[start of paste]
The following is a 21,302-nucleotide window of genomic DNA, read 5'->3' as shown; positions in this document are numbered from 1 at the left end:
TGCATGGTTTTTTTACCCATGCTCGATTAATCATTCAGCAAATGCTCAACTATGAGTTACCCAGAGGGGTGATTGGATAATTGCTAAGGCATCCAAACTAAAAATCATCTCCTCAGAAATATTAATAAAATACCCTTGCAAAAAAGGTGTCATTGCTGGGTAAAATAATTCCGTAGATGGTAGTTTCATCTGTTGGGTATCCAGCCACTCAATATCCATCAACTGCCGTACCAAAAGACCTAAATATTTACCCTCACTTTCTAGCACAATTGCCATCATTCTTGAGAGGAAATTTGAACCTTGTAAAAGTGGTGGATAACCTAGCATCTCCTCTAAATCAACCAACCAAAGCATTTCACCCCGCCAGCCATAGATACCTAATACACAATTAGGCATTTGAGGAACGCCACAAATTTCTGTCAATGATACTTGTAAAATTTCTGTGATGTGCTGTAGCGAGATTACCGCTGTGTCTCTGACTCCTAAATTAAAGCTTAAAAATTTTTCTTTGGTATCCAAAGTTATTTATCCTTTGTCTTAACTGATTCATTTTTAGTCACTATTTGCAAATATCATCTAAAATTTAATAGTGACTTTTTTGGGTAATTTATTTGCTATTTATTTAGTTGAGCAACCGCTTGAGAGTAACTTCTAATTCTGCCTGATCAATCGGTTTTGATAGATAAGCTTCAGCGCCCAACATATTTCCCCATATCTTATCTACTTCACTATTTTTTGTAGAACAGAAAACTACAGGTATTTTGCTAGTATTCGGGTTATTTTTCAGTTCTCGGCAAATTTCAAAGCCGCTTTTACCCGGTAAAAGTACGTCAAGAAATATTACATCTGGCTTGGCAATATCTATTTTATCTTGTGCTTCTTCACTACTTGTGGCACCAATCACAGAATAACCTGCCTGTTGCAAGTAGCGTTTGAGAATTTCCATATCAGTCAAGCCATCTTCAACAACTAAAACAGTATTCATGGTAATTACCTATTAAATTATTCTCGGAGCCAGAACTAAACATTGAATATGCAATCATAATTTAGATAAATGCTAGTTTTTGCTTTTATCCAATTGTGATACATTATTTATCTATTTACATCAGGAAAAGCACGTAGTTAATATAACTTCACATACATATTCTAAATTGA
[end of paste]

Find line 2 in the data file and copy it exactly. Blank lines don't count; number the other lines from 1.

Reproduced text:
TGCATGGTTTTTTTACCCATGCTCGATTAATCATTCAGCAAATGCTCAACTATGAGTTACCCAGAGGGGTGATTGGATAATTGCTAAGGCATCCAAACTAAAAATCATCTCCTCAGAAATATTAATAAAATACCCTTGCAAAAAAGGTGTCATTGCTGGGTAAAATAATTCCGTAGATGGTAGTTTCATCTGTTGGGTATCCAGCCACTCAATATCCATCAACTGCCGTACCAAAAGACCTAAATATTTACCCTCACTTTCTAGCACAATTGCCATCATTCTTGAGAGGAAATTTGAACCTTGTAAAAGTGGTGGATAACCTAGCATCTCCTCTAAATCAACCAACCAAAGCATTTCACCCCGCCAGCCATAGATACCTAATACACAATTAGGCATTTGAGGAACGCCACAAATTTCTGTCAATGATACTTGTAAAATTTCTGTGATGTGCTGTAGCGAGATTACCGCTGTGTCTCTGACTCCTAAATTAAAGCTTAAAAATTTTTCTTTGGTATCCAAAGTTATTTATCCTTTGTCTTAACTGATTCATTTTTAGTCACTATTTGCAAATATCATCTAAAATTTAATAGTGACTTTTTTGGGTAATTTATTTGCTATTTATTTAGTTGAGCAACCGCTTGAGAGTAACTTCTAATTCTGCCTGATCAATCGGTTTTGATAGATAAGCTTCAGCGCCCAACATATTTCCCCATATCTTATCTACTTCACTATTTTTTGTAGAACAGAAAACTACAGGTATTTTGCTAGTATTCGGGTTATTTTTCAGTTCTCGGCAAATTTCAAAGCCGCTTTTACCCGGTAAAAGTACGTCAAGAAATATTACATCTGGCTTGGCAATATCTATTTTATCTTGTGCTTCTTCACTACTTGTGGCACCAATCACAGAATAACCTGCCTGTTGCAAGTAGCGTTTGAGAATTTCCATATCAGTCAAGCCATCTTCAACAACTAAAACAGTATTCATGGTAATTACCTATTAAATTATTCTCGGAGCCAGAACTAAACATTGAATATGCAATCATAATTTAGATAAATGCTAGTTTTTGCTTTTATCCAATTGTGATACATTATTTATCTATTTACATCAGGAAAAGCACGTAGTTAATATAACTTCACATACATATTCTAAATTGA